Monday, November 8, 2010

Why does a democracy need journalism and the First Amendment?

            Democracy is defined in the Encarta World English Dictionary as the free and equal right of every person to participate in a system of government, often practiced by electing representatives of the people by the people. The First Amendment to the U.S. Constitution forbids Congress from interfering with a citizen’s freedom of religion, speech, assembly, or petition – which is also more commonly referred to as ‘freedom of speech’.
            I will never forget learning about civil rights as an elementary school student. It seemed that for every rude or inappropriate comment that came out of my juvenile mouth, I followed it with “But I can say that because of my freedom of speech”. Now as an adult, it seems like this right is far more important than just a tactic to get away with saying something rude. It has become the backbone for my desired profession, and the foundation for relaying news, as we know it today.
            Journalism is designed to deliver an accurate account of events to citizens, and does so within the rights of the First Amendment, while utilizing a key factor outlined in democracy – the free and equal right of every person to participate in a system of government. This means that any person could be a journalist. Any single citizen can deliver what they believe to be true to the public because it is a right given to those in a democracy to participate as free and equal citizens, while the First Amendment gives such citizen the ability to either print or speak whatever it is that he/she believes to be prevalent information for the people.
            It is this born freedom that allows this art of journalism the room to either flourish or wilt depending on the quality and popularity of the individual piece. Success is in the hands of the writer. Often, the audience is able to feel emotion and character through the words of a journalist, and relate to issues presented. Without the First Amendment, journalism would simply be government-censored information fed to the public; and without journalism there would be nothing for the public to observe, critique, and remain informed on. It is journalism and the First Amendment that keeps democracy honest.


On Journalism
My definition of journalism is delivering news in the most unbiased and truest form possible. It should be raw information and facts, and will be open to the public for criticism. Good journalism sparks a conversation.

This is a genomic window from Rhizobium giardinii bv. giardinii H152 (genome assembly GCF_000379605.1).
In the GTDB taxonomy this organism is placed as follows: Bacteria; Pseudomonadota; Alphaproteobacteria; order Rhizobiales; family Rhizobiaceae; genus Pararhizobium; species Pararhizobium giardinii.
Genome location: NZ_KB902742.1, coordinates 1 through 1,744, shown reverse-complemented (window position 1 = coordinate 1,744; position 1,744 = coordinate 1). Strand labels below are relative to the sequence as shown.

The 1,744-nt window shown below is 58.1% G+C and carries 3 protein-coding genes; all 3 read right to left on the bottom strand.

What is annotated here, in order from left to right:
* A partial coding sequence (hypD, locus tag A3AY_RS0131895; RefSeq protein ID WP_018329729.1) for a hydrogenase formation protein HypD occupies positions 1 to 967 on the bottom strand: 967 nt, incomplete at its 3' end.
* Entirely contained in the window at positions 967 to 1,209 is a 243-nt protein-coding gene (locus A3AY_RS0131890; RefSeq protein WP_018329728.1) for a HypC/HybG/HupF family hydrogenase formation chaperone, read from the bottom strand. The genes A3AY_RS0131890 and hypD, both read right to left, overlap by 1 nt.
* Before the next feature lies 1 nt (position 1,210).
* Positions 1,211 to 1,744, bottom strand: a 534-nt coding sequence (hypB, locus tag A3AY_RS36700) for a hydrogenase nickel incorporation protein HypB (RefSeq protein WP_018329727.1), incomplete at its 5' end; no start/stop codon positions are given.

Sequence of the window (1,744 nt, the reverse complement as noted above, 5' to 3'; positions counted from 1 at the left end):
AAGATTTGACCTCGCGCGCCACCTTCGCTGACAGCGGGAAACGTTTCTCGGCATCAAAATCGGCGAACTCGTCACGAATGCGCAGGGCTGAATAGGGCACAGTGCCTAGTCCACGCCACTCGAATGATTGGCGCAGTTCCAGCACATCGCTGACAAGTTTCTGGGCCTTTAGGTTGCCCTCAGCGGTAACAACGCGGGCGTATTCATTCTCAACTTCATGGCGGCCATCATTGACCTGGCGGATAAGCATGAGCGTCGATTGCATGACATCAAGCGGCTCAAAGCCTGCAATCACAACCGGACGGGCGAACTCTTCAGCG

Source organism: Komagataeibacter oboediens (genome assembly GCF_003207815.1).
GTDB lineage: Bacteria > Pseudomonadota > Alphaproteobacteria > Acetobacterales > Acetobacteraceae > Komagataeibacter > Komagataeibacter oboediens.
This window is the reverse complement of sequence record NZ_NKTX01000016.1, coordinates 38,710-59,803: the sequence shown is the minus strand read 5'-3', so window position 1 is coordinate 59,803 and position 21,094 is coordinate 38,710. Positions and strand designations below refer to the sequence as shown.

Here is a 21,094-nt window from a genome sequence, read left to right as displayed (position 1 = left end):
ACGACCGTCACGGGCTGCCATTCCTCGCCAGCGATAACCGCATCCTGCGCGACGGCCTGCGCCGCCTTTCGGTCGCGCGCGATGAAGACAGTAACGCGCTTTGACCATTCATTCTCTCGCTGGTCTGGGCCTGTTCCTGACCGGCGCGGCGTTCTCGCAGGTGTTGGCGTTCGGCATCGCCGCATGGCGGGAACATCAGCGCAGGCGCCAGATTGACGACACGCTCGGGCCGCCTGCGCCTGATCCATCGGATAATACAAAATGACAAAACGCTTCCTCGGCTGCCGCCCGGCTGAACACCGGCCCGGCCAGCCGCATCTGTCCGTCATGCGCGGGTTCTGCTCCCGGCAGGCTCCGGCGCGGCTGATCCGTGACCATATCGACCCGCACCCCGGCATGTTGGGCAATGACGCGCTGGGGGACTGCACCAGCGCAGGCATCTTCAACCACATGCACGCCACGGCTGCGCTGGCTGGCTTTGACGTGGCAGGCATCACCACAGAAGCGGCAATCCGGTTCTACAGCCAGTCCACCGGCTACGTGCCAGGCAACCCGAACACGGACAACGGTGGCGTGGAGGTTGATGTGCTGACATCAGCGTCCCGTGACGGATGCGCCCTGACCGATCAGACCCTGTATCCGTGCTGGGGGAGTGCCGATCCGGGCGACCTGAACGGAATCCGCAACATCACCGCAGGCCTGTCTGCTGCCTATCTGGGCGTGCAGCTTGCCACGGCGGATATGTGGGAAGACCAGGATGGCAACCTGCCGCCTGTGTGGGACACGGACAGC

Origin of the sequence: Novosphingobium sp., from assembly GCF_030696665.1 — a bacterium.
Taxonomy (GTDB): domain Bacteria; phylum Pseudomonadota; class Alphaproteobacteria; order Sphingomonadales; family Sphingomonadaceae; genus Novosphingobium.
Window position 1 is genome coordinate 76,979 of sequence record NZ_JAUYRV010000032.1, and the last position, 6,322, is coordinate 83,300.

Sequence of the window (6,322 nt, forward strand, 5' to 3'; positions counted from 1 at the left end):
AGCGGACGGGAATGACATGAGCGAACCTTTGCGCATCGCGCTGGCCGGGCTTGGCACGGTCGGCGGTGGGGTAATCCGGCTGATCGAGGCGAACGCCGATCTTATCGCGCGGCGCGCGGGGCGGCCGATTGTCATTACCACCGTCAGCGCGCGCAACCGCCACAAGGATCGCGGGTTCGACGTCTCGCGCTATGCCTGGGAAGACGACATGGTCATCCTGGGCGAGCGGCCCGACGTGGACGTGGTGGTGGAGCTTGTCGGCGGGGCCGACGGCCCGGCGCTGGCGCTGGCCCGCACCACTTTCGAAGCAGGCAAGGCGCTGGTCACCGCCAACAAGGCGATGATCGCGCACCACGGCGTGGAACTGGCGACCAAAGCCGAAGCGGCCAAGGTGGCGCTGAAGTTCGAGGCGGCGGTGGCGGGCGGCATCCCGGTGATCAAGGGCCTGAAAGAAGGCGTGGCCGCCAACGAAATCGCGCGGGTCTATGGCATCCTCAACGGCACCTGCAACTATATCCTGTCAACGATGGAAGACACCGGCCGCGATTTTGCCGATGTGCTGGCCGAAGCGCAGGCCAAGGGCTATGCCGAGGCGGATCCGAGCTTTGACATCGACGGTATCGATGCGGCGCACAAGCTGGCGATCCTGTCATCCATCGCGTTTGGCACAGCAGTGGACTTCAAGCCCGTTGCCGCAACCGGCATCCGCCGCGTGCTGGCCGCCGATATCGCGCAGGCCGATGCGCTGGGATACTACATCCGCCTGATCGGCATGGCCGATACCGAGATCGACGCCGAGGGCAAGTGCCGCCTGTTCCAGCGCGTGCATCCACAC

There are three models of journalism that exist today. First is advocacy journalism which focuses on social change and justice. Next is traditional elite journalism which focuses on truth for decisions. Lastly, there is public/civil journalism which focuses on common problem solving. 

On Democracy
To me, democracy is a government that is run for the people, by the people. Everyone has an equal voice. Within this democracy, there are many different ways that we can exercise these rights to democracy, including election politics and public politics. Election politics are just what they sound like. These days, the news can make or break a political candidate. Public politics is something that the public can bring in to their own writing and news. Lippmann and Dewey argued about something very similar. Lippmann believed that it was the duty of journalism to convey the message of the elites to the public, while Dewey believed that the public was fully capable of understanding these issues, and public forum should be made to base decisions off of. While you can see both as having valid arguements, I believe that Dewey had a better grasp on the importance of democracy and getting the public involved rather than just feeding them information. 

On the First Amendment
The First Amendment says, "Congress shall make no law respecting an establishment of religion, or prohibiting the free exercise thereof; or abridging the freedom of speech, or of the press; or the right of the people peaceably to assemble, and to petition the Government for a redress of grievances." If it wasn't for these protections, women may not have the right to vote as they do today. It is this freedom of speech that allotted Susan B. Anthony the right to give 75 to 100 speeches per year on woman's suffrage, eventually leading to Colorado being the first state to adopt an amendment for women's voting rights. Without these protections, society could not advance. 

On Diversity
Diversity within democracy is so important, not just between the usual and obvious like blacks and whites, but within religion, speech, press, assembly, and petition. This diversity is able to show views from so many different walks of life. It gives the public an opportunity to see things from someone else's perspective and helps to advance our society as a whole. 
It is a goal of a journalist to deliver the truth. Each piece of news is different and unique in its own respect. I feel that diversity within each individual story is very important. Every person is able to speak on an issue because of the First Amendment and it aims to cause a diverse and unbiased story. I have yet to encounter a time in my life where my right to diversity protected by the First Amendment has been challenged. However, I do think that as my career progresses I will have to fight harder for my rights given to me in the First Amendment. 

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